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'Illegal' chars in address

what character set to use in addresses

     
9:40 pm on Apr 15, 2004 (gmt 0)

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Hi,

This post follows another one, at the end of which I concluded that I better rewrite my php addresses with mod_rewrite to remove the vars in adresses.

I wonder though if there are rules in the choice of characters to use in the rewritten addresses. I have to pass all the vars I had in GET to build a fake document name that will be rewritten. But I have to find the names of the vars and their values in order to 'rescramble' the querystring with mod_rewrite.

I thought of separating my variables names with a character never found in the names of the vars or their values, probably underscore ( _ ). That means that the 'fake' name might look like i13_ttmain_le_d2.htm for example.

Would it be bad practice? Could a long filename prevent my website from being properly indexed? I don't really care if the adress is not 'human readable', as long as it is indexed.

Thanks for the advice.

Mart

1:01 pm on Apr 18, 2004 (gmt 0)

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I've seen some massively long filenames indexed by Google - a URL a line and a half long at 1024x768 screen resolution...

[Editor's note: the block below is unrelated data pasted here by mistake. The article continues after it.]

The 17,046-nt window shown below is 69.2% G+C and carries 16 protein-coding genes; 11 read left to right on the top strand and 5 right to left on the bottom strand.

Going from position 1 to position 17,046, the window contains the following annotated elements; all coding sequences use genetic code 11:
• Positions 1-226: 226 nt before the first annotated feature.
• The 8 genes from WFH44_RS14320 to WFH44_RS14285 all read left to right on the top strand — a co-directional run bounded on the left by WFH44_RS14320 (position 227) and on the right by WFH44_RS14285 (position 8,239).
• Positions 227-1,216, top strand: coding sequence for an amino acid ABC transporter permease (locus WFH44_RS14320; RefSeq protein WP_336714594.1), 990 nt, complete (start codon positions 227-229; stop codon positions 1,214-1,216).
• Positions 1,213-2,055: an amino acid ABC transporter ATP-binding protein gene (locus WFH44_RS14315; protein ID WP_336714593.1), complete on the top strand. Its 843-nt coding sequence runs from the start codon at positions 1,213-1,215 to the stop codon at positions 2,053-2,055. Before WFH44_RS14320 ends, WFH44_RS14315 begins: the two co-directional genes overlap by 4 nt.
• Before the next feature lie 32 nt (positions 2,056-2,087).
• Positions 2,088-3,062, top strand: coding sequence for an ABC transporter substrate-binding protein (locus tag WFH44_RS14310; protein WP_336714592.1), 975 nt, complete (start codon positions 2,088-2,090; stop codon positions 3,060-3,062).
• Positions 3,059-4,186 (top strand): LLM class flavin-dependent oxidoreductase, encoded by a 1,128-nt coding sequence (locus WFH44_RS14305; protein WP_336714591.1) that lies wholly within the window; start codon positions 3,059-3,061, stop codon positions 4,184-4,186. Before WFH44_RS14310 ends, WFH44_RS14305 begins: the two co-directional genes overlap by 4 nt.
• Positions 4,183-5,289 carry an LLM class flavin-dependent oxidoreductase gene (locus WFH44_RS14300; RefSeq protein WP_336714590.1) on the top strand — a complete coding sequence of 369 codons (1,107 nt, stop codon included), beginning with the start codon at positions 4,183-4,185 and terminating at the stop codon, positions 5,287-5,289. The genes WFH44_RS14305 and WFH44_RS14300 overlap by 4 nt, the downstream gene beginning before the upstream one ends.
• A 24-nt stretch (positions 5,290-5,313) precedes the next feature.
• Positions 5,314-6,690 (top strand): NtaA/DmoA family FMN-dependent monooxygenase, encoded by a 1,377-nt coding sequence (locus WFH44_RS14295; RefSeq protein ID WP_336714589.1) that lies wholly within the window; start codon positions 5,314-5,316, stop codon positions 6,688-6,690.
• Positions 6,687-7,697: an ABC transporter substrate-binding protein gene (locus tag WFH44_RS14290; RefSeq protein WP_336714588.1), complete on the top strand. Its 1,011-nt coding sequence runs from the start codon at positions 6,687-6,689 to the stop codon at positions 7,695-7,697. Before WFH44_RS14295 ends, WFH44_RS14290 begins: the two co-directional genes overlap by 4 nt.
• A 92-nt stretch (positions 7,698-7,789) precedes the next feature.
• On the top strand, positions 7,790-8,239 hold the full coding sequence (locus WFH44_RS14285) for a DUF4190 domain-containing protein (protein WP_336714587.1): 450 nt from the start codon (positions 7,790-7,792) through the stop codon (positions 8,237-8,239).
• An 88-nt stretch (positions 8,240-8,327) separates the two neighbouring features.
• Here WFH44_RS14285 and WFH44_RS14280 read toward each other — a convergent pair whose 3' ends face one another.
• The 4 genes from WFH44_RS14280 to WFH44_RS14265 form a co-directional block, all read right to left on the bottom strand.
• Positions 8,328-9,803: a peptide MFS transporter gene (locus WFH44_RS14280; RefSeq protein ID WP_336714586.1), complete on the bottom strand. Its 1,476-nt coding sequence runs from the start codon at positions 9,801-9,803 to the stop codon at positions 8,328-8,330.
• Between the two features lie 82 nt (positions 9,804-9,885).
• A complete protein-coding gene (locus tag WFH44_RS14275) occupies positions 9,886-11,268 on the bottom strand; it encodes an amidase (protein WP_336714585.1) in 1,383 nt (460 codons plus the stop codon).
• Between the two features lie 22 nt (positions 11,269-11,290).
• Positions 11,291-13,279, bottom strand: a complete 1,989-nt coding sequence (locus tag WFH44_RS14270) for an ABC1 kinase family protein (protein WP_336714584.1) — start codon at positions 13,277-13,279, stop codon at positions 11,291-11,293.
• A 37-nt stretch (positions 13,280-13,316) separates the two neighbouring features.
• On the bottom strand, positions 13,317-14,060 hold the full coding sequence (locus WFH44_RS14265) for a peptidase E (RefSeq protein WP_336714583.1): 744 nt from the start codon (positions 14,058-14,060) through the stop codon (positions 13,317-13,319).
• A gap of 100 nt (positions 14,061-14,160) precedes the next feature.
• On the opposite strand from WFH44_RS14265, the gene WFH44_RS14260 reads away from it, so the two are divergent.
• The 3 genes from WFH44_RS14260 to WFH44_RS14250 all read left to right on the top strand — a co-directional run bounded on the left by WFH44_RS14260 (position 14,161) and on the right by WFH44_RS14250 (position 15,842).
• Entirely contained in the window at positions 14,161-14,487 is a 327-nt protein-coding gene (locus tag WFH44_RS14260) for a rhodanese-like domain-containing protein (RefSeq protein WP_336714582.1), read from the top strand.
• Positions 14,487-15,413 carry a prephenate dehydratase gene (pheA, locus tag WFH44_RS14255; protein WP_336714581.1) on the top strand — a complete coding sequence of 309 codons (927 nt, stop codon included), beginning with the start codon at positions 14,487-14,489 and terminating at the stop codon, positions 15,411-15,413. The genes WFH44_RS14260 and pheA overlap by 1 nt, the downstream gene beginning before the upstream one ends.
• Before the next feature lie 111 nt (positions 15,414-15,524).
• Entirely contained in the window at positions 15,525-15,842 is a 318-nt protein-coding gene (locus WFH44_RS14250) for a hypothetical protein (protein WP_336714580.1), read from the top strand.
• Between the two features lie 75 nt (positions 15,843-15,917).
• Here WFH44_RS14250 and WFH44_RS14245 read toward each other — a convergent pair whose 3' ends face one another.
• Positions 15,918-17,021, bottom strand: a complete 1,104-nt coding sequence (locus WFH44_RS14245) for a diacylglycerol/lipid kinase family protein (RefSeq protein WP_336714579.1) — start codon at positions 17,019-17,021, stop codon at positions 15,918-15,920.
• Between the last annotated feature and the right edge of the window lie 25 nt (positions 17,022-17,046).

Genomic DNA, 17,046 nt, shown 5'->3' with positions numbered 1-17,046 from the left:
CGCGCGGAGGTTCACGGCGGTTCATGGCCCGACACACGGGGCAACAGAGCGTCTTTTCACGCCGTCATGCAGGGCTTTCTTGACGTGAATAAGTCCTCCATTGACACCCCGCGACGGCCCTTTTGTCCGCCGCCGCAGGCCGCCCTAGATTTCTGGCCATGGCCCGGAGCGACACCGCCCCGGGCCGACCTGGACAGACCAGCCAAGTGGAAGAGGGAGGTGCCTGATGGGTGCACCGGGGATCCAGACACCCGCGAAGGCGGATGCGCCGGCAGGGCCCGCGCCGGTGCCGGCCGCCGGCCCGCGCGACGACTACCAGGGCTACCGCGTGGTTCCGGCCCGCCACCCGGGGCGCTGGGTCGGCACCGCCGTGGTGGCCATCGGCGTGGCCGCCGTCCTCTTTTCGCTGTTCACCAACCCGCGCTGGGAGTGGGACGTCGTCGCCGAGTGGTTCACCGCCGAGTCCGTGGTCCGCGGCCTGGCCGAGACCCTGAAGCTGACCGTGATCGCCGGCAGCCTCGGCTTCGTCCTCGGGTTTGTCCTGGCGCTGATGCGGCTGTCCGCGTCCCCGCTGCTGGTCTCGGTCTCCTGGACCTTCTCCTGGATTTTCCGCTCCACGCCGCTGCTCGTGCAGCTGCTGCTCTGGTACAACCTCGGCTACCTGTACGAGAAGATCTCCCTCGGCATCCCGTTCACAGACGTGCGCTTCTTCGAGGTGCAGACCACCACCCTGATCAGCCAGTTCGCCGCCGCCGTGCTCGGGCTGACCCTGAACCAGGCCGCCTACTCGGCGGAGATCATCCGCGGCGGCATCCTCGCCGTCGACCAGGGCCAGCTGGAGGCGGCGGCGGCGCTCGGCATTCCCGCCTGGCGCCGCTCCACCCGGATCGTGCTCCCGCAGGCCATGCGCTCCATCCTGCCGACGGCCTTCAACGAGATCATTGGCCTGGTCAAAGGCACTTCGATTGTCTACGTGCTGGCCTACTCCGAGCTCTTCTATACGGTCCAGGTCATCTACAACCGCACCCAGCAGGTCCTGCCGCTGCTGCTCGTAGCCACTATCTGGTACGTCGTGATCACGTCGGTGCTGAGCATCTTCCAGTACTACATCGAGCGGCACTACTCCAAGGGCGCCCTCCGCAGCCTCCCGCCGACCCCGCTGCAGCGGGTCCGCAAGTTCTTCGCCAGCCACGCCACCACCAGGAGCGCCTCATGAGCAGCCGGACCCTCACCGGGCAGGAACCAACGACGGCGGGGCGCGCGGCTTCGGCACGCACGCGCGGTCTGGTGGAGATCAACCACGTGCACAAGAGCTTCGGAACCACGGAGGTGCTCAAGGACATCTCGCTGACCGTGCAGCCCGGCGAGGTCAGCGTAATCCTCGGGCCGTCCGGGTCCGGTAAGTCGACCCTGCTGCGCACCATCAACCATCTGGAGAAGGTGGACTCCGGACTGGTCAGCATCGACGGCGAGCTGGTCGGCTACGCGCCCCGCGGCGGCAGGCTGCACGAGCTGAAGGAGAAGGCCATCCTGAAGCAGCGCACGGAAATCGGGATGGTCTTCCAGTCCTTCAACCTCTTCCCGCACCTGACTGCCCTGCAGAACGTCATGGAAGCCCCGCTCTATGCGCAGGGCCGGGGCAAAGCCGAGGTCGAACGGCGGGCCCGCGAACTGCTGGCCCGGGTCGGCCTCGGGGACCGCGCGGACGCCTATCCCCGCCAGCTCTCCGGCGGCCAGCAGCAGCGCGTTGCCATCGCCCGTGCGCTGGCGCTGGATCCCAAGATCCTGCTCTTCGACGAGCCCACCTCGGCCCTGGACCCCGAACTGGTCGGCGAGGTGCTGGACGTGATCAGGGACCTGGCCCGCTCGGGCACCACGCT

General feeling here is that a hyphen might offer a small advantage over an underscore because hyphens are word separators, and break a URL into keywords.
DerekH

3:50 pm on Apr 19, 2004 (gmt 0)

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Thanks for the advice.

Since I have 2 integers vars and 2 char vars, I decided to altern them (char, int, char, int) in the filename. It is easy to find the pattern with a regexp then, I don't need no separator.

9:53 pm on Apr 21, 2004 (gmt 0)

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Common usage, without any problem, includes hyphens, dots, and commas.

Avoid spaces and underscores. They both have various inherent problems.

2:54 am on Apr 22, 2004 (gmt 0)

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Yah, I'd stick to hyphens, periods, or commas. Most people seem to prefer hyphens. If you use an underscore '_' character, then Google will combine the two words on either side into one word. So bla.com/kw1_kw2.html wouldn't show up by itself for kw1 or kw2. You'd have to search for kw1_kw2 as a query term to bring up that page.

The characters you can use in domain names are pretty restricted: a-z, 0-9, and the '-' character. For subdomains and url paths (stuff after the slash), you've got a lot more flexibility, but I'd recommend keeping it pretty simple. That makes it easier for search engines and users to understand.

There's actually a proposal so that you can encode all sorts of characters in a domain (e.g. CJK--Chinese/Japanese/Korean) but that's a little outside the scope of your question, and I'm not as familiar with the encoding. My rule of thumb is to keep it simple where you can.

10:24 pm on Apr 22, 2004 (gmt 0)

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For the non-Latin-character-set domain name issue, do a search on your favourite SE for Punycode.